Where Does Fat Go When We Lose Weight?

Jennifer O'Donnell-Giles | May 9, 2016

Obesity rates and the overweight population are on the rise and researchers are trying to understand why this is happening and how we can reverse this trend. Despite all the attention and research going toward lowering the rate of obesity, there’s still confusion among experts and the general public about metabolism, how your body processes food, and the biological process of weight loss.

When we lose weight, where exactly does all the fat go? It’s important that we know the answer to that question, because the answer provides the key to fighting obesity. This knowledge can help us build more tools and educational programs to better understand how our bodies work. And when we understand how fat is really stored and burned, we have more control in our weight management efforts.

Popular Myths about Fat During Weight Loss

Most people don't know what happens to fat during weight loss, but there are common misconceptions about the process. The popularity of these ideas can come from a number of places, including unqualified research on the internet, a misunderstanding of explanations given by medical professionals, or unsubstantiated word of mouth. The most common include:

  • Fat is converted to muscle.
  • Fat is converted to energy or heat.
  • Metabolites (byproducts) of fat leave the body through the excretory system.

The Real Story

When your body doesn’t use up all of the calories you’ve consumed in your diet, the extra calories get stored as fat. Excess carbohydrates and protein are converted into triglyceride, a type of fat found in your blood. Triglyceride is then stored in lipid droplets of fat cells, called adipocytes. Excess dietary fats are more easily stored and don’t require any conversion aside from lipolysis, in which lipids are broken down to release fatty acids. People who wish to lose weight are attempting to metabolize the triglycerides that are stored in their fat cells. In other words, they’re trying to use up and break down fats so that less gets stored in their bodies.

Lifting the Veil on Weight Loss

At rest, an average person who consumes a balanced and varied diet, exhales a certain amount of carbon dioxide every minute. This same person exhales double the amount when he or she is awake and performing everyday activities. Exercising releases seven times the amount of carbon dioxide! Ultimately, the lungs are the primary excretory organ of fat and losing weight requires unlocking the carbon that is stored in fat cells.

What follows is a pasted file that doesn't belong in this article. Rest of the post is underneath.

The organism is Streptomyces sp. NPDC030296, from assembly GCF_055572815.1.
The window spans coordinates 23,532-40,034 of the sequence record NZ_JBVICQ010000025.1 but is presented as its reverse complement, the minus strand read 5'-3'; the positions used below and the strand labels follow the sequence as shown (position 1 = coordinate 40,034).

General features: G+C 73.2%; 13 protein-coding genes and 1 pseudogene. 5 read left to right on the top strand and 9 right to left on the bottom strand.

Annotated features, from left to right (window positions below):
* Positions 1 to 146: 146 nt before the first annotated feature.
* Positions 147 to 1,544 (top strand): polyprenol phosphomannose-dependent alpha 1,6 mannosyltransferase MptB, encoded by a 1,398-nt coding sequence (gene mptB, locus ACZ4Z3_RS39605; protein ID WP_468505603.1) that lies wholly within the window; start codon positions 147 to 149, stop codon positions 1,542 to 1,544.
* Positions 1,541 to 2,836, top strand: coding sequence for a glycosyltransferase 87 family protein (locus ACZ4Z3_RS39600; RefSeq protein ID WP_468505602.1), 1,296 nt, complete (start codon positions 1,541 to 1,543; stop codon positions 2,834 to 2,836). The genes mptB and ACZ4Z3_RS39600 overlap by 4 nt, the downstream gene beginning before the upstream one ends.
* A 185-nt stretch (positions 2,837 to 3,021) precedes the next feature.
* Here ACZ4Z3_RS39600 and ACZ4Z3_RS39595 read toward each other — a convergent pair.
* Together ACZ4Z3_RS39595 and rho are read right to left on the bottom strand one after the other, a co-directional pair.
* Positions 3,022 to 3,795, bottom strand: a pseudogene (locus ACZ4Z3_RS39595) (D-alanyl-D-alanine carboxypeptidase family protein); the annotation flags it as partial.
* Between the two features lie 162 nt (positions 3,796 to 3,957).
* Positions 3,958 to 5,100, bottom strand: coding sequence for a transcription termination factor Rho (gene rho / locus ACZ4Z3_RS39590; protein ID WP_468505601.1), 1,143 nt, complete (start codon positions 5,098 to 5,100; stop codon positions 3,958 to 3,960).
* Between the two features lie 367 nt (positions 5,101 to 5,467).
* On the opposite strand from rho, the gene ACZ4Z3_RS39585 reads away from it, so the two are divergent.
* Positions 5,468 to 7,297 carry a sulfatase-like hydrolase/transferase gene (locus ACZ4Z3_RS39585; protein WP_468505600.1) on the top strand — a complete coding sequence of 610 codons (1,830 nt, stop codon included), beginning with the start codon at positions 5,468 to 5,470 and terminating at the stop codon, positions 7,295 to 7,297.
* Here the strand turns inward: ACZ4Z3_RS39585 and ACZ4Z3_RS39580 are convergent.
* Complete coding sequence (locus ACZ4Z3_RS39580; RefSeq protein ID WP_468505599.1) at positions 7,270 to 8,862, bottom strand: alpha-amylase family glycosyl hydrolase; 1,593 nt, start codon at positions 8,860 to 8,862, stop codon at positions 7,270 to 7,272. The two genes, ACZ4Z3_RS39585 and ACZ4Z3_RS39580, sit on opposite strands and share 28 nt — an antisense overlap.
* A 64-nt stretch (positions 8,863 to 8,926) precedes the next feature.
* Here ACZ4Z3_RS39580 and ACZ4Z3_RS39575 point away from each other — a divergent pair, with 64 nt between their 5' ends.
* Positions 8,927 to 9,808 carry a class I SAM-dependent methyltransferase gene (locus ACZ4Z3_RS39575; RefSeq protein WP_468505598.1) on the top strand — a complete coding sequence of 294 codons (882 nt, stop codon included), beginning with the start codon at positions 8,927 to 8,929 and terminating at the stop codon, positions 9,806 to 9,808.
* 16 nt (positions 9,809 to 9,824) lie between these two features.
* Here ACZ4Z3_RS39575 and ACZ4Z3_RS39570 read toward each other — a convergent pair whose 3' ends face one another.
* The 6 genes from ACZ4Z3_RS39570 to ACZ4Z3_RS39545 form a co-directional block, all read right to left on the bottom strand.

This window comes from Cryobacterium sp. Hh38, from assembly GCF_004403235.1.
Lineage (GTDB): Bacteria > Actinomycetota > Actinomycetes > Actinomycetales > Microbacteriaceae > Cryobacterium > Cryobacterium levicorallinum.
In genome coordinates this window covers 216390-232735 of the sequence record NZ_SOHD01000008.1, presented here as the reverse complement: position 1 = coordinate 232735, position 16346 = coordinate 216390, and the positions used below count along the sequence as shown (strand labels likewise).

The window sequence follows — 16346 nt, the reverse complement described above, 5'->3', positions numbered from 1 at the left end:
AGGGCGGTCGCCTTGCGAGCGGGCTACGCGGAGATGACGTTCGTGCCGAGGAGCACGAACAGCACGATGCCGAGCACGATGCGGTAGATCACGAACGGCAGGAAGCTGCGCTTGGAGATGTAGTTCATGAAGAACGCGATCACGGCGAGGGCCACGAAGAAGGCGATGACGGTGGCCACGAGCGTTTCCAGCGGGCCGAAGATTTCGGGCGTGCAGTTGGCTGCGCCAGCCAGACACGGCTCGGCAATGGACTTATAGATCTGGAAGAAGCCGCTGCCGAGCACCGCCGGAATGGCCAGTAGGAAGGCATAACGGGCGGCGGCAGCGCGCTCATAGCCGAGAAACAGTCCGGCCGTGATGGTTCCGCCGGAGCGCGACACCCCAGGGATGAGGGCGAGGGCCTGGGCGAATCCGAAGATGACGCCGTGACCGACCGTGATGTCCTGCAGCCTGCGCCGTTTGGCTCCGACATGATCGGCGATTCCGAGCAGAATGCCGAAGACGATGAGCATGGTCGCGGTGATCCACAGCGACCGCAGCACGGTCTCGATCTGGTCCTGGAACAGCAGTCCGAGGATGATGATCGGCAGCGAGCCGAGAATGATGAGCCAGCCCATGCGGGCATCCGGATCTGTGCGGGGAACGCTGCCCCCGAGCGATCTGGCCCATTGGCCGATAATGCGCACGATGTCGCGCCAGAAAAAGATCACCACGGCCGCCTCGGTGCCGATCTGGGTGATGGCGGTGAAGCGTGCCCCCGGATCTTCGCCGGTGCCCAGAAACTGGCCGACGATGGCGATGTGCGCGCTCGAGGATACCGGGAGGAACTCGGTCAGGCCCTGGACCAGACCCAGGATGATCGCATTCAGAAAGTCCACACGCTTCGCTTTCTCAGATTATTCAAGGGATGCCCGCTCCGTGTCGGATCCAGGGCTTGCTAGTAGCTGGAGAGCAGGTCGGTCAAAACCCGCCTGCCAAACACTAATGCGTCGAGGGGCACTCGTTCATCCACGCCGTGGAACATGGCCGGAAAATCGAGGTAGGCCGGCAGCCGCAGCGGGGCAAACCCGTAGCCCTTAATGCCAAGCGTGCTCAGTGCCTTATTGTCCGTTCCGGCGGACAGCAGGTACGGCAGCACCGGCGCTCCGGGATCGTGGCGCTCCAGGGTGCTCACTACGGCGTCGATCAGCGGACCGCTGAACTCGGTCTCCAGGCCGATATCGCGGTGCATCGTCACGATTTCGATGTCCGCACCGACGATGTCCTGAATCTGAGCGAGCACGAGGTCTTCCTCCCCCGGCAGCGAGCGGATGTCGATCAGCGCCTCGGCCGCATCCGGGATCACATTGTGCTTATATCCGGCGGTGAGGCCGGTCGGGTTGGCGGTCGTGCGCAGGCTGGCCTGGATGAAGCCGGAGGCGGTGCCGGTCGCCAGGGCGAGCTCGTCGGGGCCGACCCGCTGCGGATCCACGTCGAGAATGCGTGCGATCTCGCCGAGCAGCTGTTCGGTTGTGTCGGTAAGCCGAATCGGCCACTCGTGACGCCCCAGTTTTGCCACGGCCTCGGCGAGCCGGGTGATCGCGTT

While weight loss is not a perfect science, we can all agree that it’s important to keep moving. The more active you are, the more carbon dioxide you exhale, which is how fat exits your body. However, consuming excess food easily hinders weight loss efforts, even with physical activity, because the caloric intake of food offsets the amount of carbon dioxide that gets exhaled.

So, remember to combine your exercise routine with healthy, portioned meals so you’ll have more control over your weight and your health!

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Jennifer O'Donnell-Giles

Jenn Giles, R.D., C.S.S.D. is all about health and wellness. She has over 15 years’ experience, including a dual master’s degree in Nutrition and Exercise Physiology from Columbia University. She is a Registered Dietitian (RD) and a Board Certified Specialist in Sports Dietetics (CSSD). She supplements all of this with her spin instructor certification and USATriathlon Level I Coach Certification.

Jennifer is passionate about (actually, obsessed with) the sport of triathlon. She has been personally participating in triathlons since 2000 and running road races since 1992. She is a two-time Ironman finisher and has completed countless numerous marathons. She has been a member of Power Bar Team Elite since 2006 and competed as a member of the 2006 Aquaphor/Active.com Sponsored Athlete Team. She was ranked as USAT All American Honorable mention in 2006 and 2011. Jennifer does all of this along side of her husband, Patrick, who is an equally accomplished triathlete and runner. They try as hard as they can to do all of their training and racing together.

She will tell you, however, that her most important, most rewarding and most challenging job is as a mother of four. She knows first hand the challenges of maintaining optimal fitness, overall good health and achieving goals while raising a family - of which good nutrition is the cornerstone.

Most importantly, she knows how to motivate, inspire and challenge athletes based on their own abilities, strengths and everyday lifestyles. She believes there is an athlete in everyone - no matter what their abilities are – and if those abilities are manifold, then there is an even better athlete in there!

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